# The distribution of least prime divisors

Inspired by / based on: https://manasataramgini.wordpress.com/2018/05/20/a-note-on-the-least-prime-divisor-sequences-of-2p-plus-or-minus-1/

Consider a number $m$. If we consider the sequence $q_n = 2p_n - 1$ where $p_n$ denotes the $n$th prime number, how frequently is $m$ the smallest factor (other than $1$) of $q_n$?

One thing to note immediately is that the smallest factor of a number (A020639) is always a prime number. Further, in our case as $q_n$ is always odd, this least prime factor can’t be even. So the answer is $0$ unless $m$ is one of the odd prime numbers ($3, 5, 7, 11, \dots$). (The sequence of values of smallest prime factors of $q_n$ is A023585; we want to know the frequency with which the different odd primes $m$ occur in the sequence.)

If one wants a more formal statement of the problem: let

What is the value of $f(m) = \lim\limits_{N \to \infty} f_N(m)$?

Let’s fix a particular value of $m$, say $m = 3$. How frequently is $3$ the smallest prime factor of a number $q_n = 2p_n - 1$?

$3$ divides $q_n$ if and only if $2p_n - 1 \equiv 0 \pmod 3$ which is the same as $p_n \equiv 2 \pmod 3$. As all primes (other than $3$ itself) are either $1$ or $2$ mod $3$, and are not expected to favour either of these congruence classes over the other*, in the long run exactly half the numbers $p_n$ are $2$ modulo $3$, so we should expect to see the number $3$ about **half** the time as the least prime factor.

_{[*An important footnote here: the fact that the primes fall into each possible residule class modulo a number $n$ (i.e. those $\phi(n)$ residue classes relatively prime to $n$) with equal frequency is known as the prime number theorem for arithmetic progressions. This has been proved; the frequency of primes in each of the classes is exactly the same. But if we care about the exact value down to which residue class is the “winner” (not a bigger ratio in the limit, but a bigger absolute number at some finite point), then there exists such a thing as the Chebyshev bias. But that is a second-order effect and we don’t have to care about it here…]}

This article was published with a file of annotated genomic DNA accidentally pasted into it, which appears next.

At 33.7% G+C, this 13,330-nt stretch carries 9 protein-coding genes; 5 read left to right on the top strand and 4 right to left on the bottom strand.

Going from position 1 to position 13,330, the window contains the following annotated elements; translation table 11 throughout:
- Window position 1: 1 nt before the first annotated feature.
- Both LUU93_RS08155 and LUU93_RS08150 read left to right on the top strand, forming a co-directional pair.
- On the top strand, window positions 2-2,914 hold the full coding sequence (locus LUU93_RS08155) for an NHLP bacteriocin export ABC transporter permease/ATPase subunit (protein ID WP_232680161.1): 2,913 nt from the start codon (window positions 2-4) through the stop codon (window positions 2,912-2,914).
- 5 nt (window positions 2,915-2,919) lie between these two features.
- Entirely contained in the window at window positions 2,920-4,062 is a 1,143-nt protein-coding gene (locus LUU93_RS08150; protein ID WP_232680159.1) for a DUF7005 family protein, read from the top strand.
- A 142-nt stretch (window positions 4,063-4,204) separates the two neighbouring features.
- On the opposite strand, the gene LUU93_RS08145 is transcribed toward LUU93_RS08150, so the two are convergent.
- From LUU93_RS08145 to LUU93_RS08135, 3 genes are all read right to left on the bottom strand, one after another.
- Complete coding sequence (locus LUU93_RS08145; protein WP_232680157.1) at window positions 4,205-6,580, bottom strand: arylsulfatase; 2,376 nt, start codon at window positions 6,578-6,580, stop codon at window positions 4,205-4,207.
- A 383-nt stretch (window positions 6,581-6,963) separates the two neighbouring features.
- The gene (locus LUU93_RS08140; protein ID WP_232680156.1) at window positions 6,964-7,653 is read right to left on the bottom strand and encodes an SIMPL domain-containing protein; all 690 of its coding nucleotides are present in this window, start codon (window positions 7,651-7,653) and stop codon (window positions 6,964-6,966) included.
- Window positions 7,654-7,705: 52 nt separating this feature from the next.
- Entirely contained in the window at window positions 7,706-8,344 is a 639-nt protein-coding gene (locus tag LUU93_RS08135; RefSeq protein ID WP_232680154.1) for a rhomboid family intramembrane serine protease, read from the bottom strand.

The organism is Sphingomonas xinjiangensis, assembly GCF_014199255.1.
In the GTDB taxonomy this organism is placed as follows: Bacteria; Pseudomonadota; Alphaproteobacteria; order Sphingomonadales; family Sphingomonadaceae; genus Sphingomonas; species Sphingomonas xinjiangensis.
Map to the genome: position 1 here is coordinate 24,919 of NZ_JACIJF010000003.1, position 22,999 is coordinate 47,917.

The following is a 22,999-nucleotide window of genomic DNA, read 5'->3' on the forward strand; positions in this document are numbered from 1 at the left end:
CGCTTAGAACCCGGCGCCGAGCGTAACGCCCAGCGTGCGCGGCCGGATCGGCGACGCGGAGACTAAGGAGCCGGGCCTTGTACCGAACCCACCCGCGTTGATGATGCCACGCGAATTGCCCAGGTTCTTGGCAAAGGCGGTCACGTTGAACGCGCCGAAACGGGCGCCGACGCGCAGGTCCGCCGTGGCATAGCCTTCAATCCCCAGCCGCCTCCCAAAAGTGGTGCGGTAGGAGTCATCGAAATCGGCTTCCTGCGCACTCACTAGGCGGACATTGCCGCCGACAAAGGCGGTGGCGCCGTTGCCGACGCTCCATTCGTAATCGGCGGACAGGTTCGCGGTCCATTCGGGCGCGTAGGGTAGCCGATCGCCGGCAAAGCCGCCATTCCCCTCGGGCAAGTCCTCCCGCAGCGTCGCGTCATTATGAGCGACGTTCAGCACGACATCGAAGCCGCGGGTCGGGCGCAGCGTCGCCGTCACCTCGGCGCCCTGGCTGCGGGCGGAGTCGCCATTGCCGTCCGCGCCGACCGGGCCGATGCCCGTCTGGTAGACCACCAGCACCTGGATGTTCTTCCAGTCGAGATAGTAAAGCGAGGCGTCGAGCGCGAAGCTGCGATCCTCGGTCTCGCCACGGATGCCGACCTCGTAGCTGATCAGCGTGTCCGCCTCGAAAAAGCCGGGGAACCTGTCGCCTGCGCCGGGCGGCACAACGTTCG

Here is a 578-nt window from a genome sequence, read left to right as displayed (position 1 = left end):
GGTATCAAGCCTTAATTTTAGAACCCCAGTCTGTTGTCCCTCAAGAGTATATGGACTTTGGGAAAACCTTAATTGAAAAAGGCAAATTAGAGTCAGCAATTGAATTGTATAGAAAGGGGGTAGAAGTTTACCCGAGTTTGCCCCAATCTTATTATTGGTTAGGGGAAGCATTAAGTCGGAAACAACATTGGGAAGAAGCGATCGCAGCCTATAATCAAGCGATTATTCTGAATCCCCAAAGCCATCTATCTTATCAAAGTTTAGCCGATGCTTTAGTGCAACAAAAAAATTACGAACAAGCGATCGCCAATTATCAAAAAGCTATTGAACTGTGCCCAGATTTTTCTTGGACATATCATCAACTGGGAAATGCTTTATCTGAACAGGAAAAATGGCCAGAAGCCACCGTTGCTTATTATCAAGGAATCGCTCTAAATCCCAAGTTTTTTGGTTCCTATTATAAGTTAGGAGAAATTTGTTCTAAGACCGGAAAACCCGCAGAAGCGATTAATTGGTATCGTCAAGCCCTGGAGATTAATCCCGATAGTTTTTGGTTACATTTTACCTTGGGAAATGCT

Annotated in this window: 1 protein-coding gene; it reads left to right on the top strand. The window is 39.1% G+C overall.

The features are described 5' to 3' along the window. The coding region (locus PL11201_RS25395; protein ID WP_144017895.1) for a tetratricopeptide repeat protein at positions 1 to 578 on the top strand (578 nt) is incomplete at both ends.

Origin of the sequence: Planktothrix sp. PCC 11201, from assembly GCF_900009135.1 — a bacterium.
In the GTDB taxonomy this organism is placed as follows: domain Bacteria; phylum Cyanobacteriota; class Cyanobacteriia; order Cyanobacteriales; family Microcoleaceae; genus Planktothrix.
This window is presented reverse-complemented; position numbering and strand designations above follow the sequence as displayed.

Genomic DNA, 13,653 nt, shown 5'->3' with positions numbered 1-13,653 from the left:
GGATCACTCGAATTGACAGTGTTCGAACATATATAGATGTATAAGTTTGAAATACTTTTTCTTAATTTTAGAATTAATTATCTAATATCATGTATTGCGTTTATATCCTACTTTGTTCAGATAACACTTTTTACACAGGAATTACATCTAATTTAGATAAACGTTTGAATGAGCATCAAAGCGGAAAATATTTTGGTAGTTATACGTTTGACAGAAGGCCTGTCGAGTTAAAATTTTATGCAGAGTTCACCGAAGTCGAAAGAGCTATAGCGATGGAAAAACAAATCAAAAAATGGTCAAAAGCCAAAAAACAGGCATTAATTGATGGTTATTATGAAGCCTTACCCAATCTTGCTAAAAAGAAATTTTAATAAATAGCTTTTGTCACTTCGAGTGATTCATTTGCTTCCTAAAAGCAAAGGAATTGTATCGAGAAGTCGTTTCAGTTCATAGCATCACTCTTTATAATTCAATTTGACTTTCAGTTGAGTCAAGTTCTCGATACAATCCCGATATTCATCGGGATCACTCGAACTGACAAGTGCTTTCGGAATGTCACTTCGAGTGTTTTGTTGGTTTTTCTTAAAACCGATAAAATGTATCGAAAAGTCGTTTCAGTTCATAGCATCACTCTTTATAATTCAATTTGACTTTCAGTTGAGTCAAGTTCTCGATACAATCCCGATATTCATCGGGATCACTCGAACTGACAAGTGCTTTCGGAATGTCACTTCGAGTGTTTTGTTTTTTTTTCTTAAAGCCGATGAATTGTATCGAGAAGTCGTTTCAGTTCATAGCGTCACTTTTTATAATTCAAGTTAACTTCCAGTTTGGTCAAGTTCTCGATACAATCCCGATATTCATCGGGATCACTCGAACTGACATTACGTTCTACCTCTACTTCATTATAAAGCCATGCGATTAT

Next consider $m = 5$. Again, $5$ divides $q_n$ if and only if $2p_n - 1 \equiv 0 \pmod 5$, which is the same as $p_n \equiv 3 \pmod 5$. Now, again, of all the primes (other than $5$ itself), on average exactly $1/4$th of them fall into each residue class. *However*, for $5$ to be the smallest prime factor, we first need the number $q_n$ to *not* be divisible by $3$, which only happens half the time. Thus, $f(5) = (1 - f(3))/4$, or

Next consider $m = 7$. Half the numbers $q_n$ are divisble by $3$. Of the remaining numbers, $1/4$th are divisible by $5$. (That is, $1/4$th of all the numbers $q_n$ are divisible by $5$, and this remains the case even if we consider just the numbers $q_n$ not divisible by $3$.) So by a similar argument, $f(7) = (1 - \frac12)(1 - \frac14)/6$, thus

By exactly a similar argument, we get

and in general, when $m$ is a prime number,

where the product is taken over prime numbers $p$.

(In case one is wondering: when $f(m)$ is expressed as a fraction, the denominator is not always a power of $2$ as it was in the above early examples; for example $f(47) = \frac{788307}{192937984}$ where the denominator is divisible by $23$.)

This same formula for $f(m)$ holds if the sequence $q_n = 2p_n - 1$ is replaced by the sequence $q_n = 2p_n + 1$ or $q_n = 2^kp_n + 1$ or $q_n = 2^kp_n - 1$ for any integer $k$.

And a similar formula holds (and computation can be carried out) for the frequency of least prime divisors of the sequence $q_n = ap_n + b$ for any integers $a$ and $b$:

- if either $\gcd(a, b) > 1$ or they are both odd, the question becomes trivial: all $q_n$ (at least after the first one) are divisible by a common prime,
- else, the calculation is as above, and the only difference is that one must exclude factors in the product for primes $p$ that divide either $a$ or $b$.

A note on the asymptotics of $f(m)$: Mertens proved in 1874 that $\displaystyle \prod_{p \leq x} (1-\frac{1}{p}) = \frac{e^{-\gamma}+o(1)}{\log x}$. Here we have $\prod_{2 < p < m}\left(1 - \frac{1}{p-1}\right)$ which we can expect will have a similar rate of growth: namely, $\frac{c}{\log m}$ for some $c$, so that $f(m) \sim \frac{c}{(m-1)\log m}$. And (thanks to asking about it on math.SE), it turns out that it is indeed the case: we have

where $\gamma \approx 0.57721566490153286…$ is the Euler-Mascheroni constant, and $C_2 \approx 0.66016181584686957…$ is the twin prime constant. For example, for $m = 91781$, we have

(Convergence is slow: near $m=100000$ we still barely get three significant digits of accuracy. But we have proof.)

(Thanks for reading! If you have any feedback or see anything to correct, contact me or edit this page on GitHub.)